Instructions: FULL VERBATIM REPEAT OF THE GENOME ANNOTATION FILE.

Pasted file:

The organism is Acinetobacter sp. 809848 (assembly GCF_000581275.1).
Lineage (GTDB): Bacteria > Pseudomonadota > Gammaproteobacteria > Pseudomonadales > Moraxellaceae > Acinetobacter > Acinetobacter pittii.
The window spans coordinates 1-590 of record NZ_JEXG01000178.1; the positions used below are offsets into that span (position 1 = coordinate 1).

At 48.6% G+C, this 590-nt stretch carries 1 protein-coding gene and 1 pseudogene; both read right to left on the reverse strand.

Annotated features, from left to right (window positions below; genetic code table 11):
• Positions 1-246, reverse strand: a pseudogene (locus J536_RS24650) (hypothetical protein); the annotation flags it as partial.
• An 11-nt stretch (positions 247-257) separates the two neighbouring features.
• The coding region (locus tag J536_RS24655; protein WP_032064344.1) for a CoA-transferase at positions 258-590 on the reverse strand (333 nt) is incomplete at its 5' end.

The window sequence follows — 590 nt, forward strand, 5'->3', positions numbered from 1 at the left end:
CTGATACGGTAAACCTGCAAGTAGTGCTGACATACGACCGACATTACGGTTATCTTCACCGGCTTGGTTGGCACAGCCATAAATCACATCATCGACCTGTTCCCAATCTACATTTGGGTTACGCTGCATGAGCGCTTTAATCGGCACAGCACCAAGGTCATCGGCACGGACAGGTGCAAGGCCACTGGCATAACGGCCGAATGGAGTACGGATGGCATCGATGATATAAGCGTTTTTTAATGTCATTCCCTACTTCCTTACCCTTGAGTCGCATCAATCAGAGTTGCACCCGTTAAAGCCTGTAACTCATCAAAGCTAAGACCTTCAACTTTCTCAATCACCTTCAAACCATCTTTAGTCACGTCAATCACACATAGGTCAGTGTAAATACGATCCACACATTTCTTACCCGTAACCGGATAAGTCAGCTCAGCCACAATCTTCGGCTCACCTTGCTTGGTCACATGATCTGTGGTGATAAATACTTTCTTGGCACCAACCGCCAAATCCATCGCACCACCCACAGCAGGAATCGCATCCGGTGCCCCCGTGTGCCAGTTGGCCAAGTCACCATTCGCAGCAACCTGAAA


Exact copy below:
The organism is Acinetobacter sp. 809848 (assembly GCF_000581275.1).
Lineage (GTDB): Bacteria > Pseudomonadota > Gammaproteobacteria > Pseudomonadales > Moraxellaceae > Acinetobacter > Acinetobacter pittii.
The window spans coordinates 1-590 of record NZ_JEXG01000178.1; the positions used below are offsets into that span (position 1 = coordinate 1).

At 48.6% G+C, this 590-nt stretch carries 1 protein-coding gene and 1 pseudogene; both read right to left on the reverse strand.

Annotated features, from left to right (window positions below; genetic code table 11):
• Positions 1-246, reverse strand: a pseudogene (locus J536_RS24650) (hypothetical protein); the annotation flags it as partial.
• An 11-nt stretch (positions 247-257) separates the two neighbouring features.
• The coding region (locus tag J536_RS24655; protein WP_032064344.1) for a CoA-transferase at positions 258-590 on the reverse strand (333 nt) is incomplete at its 5' end.

The window sequence follows — 590 nt, forward strand, 5'->3', positions numbered from 1 at the left end:
CTGATACGGTAAACCTGCAAGTAGTGCTGACATACGACCGACATTACGGTTATCTTCACCGGCTTGGTTGGCACAGCCATAAATCACATCATCGACCTGTTCCCAATCTACATTTGGGTTACGCTGCATGAGCGCTTTAATCGGCACAGCACCAAGGTCATCGGCACGGACAGGTGCAAGGCCACTGGCATAACGGCCGAATGGAGTACGGATGGCATCGATGATATAAGCGTTTTTTAATGTCATTCCCTACTTCCTTACCCTTGAGTCGCATCAATCAGAGTTGCACCCGTTAAAGCCTGTAACTCATCAAAGCTAAGACCTTCAACTTTCTCAATCACCTTCAAACCATCTTTAGTCACGTCAATCACACATAGGTCAGTGTAAATACGATCCACACATTTCTTACCCGTAACCGGATAAGTCAGCTCAGCCACAATCTTCGGCTCACCTTGCTTGGTCACATGATCTGTGGTGATAAATACTTTCTTGGCACCAACCGCCAAATCCATCGCACCACCCACAGCAGGAATCGCATCCGGTGCCCCCGTGTGCCAGTTGGCCAAGTCACCATTCGCAGCAACCTGAAA